Polycystic Ovary Syndrome

Polycystic ovaries

Polycystic ovary syndrome (PCOS) is a common condition that affects how a woman’s ovaries work. Women with PCOS do not release eggs from their ovaries, something that typically happens about 13–15 days before the start of each period. 

The 3 main features of PCOS are:

  • irregular periods or lack of periods (reflecting lack of ovulation)
  • excess androgen (high levels of male hormones) which may cause physical signs such as acne, excess facial or body hair or alopecia
  • polycystic appearance of the ovaries, on ultrasound scan by an experienced operator, the ovaries appear enlarged and contain multiple harmless follicles (eggs that were not released)

If you have at least 2 of these features, you may be diagnosed with PCOS.

It’s thought to be very common, affecting about 1 in every 10 women in the UK. The exact cause of PCOS is unknown, but it often runs in families. More than half of these women do not have any symptoms.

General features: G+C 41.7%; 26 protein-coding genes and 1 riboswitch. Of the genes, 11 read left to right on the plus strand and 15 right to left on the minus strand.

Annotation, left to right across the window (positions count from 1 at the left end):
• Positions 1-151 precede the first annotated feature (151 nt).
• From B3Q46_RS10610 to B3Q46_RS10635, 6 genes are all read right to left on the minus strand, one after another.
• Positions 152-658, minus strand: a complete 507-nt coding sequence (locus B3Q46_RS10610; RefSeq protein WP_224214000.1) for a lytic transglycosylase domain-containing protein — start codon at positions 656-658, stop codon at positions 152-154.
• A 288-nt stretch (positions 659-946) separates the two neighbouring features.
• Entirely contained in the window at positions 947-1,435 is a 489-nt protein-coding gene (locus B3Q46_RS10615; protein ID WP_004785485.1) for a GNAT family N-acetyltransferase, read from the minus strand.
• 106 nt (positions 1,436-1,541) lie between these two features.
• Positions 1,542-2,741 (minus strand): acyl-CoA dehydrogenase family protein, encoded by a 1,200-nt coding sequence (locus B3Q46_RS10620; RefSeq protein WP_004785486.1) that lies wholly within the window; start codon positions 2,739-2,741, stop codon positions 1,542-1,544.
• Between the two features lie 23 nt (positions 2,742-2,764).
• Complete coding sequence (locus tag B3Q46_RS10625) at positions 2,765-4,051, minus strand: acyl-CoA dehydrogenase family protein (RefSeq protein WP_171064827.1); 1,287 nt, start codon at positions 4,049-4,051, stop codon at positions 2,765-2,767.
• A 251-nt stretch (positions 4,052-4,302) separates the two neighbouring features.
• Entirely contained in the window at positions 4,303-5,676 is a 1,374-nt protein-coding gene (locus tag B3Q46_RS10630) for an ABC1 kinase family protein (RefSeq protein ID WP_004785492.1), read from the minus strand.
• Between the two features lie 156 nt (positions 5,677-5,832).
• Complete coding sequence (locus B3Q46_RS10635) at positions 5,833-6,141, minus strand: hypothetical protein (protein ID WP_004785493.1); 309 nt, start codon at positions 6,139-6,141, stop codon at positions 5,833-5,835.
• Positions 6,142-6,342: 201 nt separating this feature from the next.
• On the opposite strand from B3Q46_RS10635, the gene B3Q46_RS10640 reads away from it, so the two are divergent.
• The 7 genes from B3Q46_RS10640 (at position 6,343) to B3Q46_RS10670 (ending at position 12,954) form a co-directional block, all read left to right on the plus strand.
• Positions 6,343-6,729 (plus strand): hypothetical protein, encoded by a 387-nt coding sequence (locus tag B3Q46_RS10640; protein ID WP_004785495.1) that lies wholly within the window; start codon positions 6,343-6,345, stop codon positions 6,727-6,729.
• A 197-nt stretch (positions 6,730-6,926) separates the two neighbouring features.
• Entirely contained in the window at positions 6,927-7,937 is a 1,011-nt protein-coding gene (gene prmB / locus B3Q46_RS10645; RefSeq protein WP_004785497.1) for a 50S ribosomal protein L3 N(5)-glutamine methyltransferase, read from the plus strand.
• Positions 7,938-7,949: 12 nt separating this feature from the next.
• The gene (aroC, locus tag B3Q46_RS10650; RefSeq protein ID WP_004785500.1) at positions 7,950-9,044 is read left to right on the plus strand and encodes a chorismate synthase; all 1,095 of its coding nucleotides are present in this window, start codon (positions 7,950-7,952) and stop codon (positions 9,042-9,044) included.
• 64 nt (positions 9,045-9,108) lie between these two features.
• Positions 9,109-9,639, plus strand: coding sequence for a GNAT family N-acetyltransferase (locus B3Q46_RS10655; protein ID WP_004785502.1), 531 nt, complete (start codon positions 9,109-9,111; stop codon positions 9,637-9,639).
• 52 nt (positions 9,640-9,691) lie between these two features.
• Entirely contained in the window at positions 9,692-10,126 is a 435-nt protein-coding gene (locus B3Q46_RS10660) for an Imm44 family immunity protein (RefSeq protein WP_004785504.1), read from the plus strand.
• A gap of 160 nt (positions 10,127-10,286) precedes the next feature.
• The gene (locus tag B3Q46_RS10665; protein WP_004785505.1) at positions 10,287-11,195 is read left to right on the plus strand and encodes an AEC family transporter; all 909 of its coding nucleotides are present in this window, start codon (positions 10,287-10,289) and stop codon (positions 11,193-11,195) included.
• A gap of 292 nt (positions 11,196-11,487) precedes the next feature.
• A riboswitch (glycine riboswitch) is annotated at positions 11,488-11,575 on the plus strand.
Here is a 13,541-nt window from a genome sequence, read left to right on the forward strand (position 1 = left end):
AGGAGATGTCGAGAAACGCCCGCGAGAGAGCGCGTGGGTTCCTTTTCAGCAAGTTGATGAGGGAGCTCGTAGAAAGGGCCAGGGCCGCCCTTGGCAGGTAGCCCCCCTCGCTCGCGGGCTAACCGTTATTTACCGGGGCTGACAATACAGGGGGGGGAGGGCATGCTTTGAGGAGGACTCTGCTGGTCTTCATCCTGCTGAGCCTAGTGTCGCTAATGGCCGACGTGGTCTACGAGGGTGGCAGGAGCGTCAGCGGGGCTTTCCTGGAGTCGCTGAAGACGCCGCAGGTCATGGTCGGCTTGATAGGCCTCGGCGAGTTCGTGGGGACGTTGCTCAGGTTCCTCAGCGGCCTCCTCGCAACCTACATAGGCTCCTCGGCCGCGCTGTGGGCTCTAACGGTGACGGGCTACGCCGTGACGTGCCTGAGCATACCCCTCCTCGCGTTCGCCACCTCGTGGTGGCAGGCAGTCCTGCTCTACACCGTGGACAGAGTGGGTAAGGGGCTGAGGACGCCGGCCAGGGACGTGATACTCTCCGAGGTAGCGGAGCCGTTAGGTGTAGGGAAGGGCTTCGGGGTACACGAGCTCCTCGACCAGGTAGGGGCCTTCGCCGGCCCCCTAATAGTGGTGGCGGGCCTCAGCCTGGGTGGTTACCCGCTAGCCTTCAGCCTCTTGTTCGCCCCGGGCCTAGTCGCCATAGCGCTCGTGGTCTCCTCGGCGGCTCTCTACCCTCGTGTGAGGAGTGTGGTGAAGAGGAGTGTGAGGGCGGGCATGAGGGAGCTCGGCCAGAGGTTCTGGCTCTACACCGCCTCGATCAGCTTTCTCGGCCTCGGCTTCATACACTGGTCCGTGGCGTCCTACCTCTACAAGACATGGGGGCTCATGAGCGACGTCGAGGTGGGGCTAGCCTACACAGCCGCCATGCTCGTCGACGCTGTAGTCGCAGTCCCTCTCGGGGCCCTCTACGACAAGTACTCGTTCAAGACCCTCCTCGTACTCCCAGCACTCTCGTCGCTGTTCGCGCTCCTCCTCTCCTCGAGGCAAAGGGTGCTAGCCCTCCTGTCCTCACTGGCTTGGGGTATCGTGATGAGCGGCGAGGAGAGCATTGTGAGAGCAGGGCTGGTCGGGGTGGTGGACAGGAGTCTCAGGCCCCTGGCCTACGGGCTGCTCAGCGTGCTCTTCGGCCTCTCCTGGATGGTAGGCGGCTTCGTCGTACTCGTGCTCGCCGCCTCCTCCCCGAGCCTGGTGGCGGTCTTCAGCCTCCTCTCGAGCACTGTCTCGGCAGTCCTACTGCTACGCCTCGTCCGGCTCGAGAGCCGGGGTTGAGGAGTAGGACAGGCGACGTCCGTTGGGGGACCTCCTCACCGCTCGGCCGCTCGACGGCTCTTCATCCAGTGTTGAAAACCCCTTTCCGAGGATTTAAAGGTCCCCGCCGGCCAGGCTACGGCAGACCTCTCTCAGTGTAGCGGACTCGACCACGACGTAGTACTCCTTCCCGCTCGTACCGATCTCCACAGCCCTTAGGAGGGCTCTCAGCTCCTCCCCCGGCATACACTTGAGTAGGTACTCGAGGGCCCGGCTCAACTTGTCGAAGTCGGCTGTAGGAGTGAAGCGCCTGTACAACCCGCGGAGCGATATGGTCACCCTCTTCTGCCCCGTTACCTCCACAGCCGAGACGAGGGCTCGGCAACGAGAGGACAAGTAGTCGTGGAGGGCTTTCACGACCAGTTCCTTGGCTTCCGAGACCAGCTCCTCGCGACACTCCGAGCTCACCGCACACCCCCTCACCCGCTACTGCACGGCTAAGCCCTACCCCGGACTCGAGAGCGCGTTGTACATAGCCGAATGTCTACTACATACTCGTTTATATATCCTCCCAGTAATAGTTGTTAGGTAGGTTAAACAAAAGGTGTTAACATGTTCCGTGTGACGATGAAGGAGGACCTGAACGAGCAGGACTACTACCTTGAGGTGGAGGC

Symptoms usually become apparent during the late teens or early 20s. They can include irregular periods or no periods at all, difficulty getting pregnant as a result of irregular ovulation or failure to ovulate, excessive hair growth (hirsutism), thinning hair and hair loss from the head (alopecia), weight gain, oily skin or acne.

Due to lack or irregular ovulation PCOS is associated with infertility. With treatment, most women with PCOS are able to get pregnant. PCOS is also associated with an increased risk of developing health problems in later life, such as type 2 diabetes and high cholesterol levels. It’s related to abnormal hormone levels in the body, including high levels of testosterone and insulin (a hormone that controls sugar levels in the body).

There’s no cure for PCOS, but the symptoms can be treated.

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